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Sunday, July 15, 2018

Interest rate hikes make living costs more for most Canadians

   Canada column for Sunday, July 15/18

   By Jim Fox

   Canadians are paying more for variable rate mortgages and lines of credit as the central bank raised its key interest rates over free trade concerns.
   The Bank of Canada upped the rate by 0.25 percent to 1.5 percent, the fourth increase in a year as the economy heats up with strong employment gains.
   Canada’s major banks followed by increasing their prime-lending rates one quarter of a point to 3.7 percent.
   Bank Governor Stephen Poloz said the increase was prompted by “the various uncertainties we face” with trade tensions the biggest issue for the country.
   As for U.S. tariffs on steel and aluminum, there could be difficulties for some industries and workers but “the effect of these measures on Canadian growth and inflation is expected to be modest,” he said.

Monday, July 9, 2018

Auto, truck tariffs would threaten Canadian jobs, manufacturing

   Canada column for Sunday, July 8/18

   (c) By Jim Fox

   Canada’s economy and jobs would take a direct hit should the United States carry out its threat to put tariffs on Canadian-made cars and trucks.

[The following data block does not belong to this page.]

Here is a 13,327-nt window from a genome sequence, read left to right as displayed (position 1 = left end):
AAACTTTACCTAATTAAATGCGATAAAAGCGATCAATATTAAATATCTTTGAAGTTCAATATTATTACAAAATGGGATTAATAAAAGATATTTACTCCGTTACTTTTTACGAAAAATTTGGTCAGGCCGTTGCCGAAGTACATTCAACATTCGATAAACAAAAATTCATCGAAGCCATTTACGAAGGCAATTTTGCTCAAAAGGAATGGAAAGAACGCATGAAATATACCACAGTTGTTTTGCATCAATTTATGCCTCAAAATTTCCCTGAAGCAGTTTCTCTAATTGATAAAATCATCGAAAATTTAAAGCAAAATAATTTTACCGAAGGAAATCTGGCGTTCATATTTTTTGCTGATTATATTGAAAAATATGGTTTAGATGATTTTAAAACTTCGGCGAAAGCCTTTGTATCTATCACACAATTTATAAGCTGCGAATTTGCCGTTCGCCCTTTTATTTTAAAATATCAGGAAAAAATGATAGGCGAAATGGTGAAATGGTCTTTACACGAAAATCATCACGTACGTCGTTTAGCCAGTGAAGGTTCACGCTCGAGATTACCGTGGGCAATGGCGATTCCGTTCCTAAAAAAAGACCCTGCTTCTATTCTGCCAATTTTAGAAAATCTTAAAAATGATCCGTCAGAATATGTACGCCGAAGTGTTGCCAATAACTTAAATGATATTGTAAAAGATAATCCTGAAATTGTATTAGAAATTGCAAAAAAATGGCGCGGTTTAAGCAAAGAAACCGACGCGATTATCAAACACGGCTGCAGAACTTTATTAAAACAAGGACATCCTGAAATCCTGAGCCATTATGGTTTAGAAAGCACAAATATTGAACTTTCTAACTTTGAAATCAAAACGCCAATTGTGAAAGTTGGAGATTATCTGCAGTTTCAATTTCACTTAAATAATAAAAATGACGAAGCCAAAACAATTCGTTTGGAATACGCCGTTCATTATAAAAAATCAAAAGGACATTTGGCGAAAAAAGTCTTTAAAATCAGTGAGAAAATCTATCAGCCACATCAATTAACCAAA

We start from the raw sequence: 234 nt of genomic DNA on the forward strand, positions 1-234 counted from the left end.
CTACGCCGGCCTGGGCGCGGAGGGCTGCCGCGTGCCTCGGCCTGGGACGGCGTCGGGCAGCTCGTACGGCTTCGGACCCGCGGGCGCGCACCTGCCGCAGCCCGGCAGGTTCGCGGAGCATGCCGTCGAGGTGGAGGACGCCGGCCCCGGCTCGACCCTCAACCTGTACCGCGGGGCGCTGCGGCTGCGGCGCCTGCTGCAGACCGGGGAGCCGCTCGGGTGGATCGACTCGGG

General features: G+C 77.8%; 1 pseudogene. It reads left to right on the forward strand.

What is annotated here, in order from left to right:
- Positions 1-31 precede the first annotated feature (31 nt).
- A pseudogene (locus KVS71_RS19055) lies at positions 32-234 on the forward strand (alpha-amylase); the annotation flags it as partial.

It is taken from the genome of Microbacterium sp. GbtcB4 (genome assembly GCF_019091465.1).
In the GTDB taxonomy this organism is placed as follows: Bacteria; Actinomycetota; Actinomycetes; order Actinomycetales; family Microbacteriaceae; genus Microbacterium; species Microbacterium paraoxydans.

The government retaliated with tariffs on July 1 against President Donald Trump’s new duties on Canadian steel and aluminum.
   Prime Minister Justin Trudeau promised quick action on the further threat of a 25-percent tariff on cars and trucks.
   The federal strategy on tariffs is to neither back down nor escalate the dispute, said Foreign Affairs Minister Chrystia Freeland.
   A CIBC Capital Markets study predicted that U.S. tariffs at 25 percent on foreign auto sales in the U.S. would cut Canadian production by 400,000 vehicles a year.
   That number could rise to 900,000 fewer vehicles annually if such a tariff is aimed solely at Canada.
   The Canadian Automobile Dealers Association wants the government to resist retaliatory tariffs on autos as it would put up to 30,000 sales jobs at risk in the retail sector.


Sunday, July 1, 2018

Canada retaliates against U.S. tariffs including taxes on ketchup, whisky

   Canada column for Sunday, July 1/18

   (c) By Jim Fox

   A ketchup war highlights the tiff between the United States and Canada over trade.
   Canada’s Liberal government, retaliating for President Donald Trump’s punishing tariffs on steel and aluminum, is hitting back with fees on $16.6 billion on products from the U.S. effective today (Sunday).
   At the same time, the government of Prime Minister Justin Trudeau announced a $2-billion financial-aid package to support workers and industries in the vulnerable steel, aluminum and manufacturing sectors.